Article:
“Somehow, it has become cool to brag about how your last business failed — and what a wonderful learning experience it all was. But that’s a crock. You only fail when you give up, and giving up is something that winners never do. In my opinion, only cretins celebrate their failures.” So says Howard Tullman in his take down at Inc. of one of the hot buzzwords in business, failure. The post is worth reading for the sass alone, but its practical advice is spot on too. Although we shouldn’t gussy up our failures, Tullman says, we should certainly learn from our mistakes, and making the most of our missteps is critical to the success of entrepreneurs and desk jockeys alike.
If stumbling is inevitable, Tullman suggests, especially when starting a new project, the key is to do so cheaply. Start small. Don’t invest all your energy and resources into an idea or product, at least not at first. Second: don’t hold true to your plans. When things go south, have the courage to change direction as quickly as possible. Third: develop a case of amnesia. And, lastly, in Tullman’s own words, “Don’t waste your breath blaming others; you’ll need that breath to say ‘I’m sorry’ — and then get back to work and get over it.”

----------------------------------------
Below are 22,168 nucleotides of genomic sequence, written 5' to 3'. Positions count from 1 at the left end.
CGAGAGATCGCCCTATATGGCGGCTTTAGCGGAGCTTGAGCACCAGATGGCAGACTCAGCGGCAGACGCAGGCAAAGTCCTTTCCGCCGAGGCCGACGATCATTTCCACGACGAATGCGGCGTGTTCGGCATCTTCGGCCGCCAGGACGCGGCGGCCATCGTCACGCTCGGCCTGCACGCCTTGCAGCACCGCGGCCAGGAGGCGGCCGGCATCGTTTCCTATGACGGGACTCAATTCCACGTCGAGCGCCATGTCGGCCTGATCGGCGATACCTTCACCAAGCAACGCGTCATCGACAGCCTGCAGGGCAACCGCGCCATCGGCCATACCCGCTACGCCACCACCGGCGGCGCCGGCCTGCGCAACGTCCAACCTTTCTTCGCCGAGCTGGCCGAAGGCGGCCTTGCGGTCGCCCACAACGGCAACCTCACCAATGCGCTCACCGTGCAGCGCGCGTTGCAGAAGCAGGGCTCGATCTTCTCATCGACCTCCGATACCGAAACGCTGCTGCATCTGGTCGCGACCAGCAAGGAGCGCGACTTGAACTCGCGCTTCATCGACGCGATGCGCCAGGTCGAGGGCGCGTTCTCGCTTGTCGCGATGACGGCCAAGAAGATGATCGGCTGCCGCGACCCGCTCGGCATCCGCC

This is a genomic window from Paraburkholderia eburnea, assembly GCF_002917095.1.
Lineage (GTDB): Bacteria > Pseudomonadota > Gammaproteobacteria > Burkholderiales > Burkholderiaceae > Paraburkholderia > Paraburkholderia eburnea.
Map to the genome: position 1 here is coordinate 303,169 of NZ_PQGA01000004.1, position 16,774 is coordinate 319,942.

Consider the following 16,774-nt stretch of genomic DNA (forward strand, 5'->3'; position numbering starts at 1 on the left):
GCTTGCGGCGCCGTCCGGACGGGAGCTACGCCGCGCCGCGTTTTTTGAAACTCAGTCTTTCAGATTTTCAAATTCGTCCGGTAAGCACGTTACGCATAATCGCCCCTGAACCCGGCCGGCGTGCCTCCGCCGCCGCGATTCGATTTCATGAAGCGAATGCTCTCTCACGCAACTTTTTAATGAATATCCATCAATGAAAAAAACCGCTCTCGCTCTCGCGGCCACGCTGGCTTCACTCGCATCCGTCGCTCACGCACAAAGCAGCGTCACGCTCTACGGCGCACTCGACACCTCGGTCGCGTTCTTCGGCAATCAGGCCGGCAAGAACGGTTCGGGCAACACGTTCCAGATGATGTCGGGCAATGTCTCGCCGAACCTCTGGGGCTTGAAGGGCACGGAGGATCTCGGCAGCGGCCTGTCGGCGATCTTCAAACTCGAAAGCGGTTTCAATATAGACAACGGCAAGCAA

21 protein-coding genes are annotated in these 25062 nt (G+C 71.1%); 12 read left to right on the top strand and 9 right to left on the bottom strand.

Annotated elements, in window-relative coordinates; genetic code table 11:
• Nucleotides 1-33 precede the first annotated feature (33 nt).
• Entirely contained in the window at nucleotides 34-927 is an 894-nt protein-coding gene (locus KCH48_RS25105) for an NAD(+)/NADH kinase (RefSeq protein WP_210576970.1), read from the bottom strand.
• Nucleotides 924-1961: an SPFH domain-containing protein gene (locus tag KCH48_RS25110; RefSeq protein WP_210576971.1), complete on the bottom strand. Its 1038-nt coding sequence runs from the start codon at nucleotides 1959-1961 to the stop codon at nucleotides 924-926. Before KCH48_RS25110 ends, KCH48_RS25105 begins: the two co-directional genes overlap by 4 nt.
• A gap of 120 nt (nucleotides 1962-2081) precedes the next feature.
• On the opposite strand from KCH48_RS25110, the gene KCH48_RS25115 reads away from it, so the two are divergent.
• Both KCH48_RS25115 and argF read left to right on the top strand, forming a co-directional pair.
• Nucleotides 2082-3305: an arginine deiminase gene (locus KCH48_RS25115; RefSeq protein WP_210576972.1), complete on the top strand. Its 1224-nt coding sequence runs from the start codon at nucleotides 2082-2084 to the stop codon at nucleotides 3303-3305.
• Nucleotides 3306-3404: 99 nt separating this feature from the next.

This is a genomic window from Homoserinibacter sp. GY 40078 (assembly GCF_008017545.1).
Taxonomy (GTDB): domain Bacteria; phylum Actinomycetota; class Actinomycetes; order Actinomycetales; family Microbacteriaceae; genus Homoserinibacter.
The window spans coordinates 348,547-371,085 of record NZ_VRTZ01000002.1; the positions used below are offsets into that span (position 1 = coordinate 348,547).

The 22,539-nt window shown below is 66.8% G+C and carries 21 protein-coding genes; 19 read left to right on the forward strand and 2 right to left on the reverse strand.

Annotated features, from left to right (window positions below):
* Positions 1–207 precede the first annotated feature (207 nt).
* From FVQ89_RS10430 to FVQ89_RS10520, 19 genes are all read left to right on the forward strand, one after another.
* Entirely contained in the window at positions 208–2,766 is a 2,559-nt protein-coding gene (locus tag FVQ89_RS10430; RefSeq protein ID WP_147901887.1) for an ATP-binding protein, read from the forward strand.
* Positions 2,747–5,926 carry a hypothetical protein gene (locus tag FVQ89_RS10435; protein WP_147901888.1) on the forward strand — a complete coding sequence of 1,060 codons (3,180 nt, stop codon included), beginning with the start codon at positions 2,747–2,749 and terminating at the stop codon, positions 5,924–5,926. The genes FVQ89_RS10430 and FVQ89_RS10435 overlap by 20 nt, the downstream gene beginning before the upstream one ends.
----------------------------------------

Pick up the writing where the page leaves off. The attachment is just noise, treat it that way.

Football fans love to rail against their team’s front office, yet the average NFL franchise is worth about one billion dollars, so the suits must be doing something right. Kevin Clark interviewed execs from the league’s top teams and came up with a list of management tips that are applicable to all. Meddle modestly is the first tip: ask questions, of course, and spur thinking too, but let your charges make the decisions you hired them to make. In other words, don’t emulate Al Davis, the deceased owner of the Oakland Raiders. The second tip is to limit outside hires. Long-term employees, in the words of Pittsburgh Steelers president Art Rooney II, “tend to reinforce the culture you have, the successes you have, and building on past successes is easier if you have people that have been along for the ride.” More tips within.
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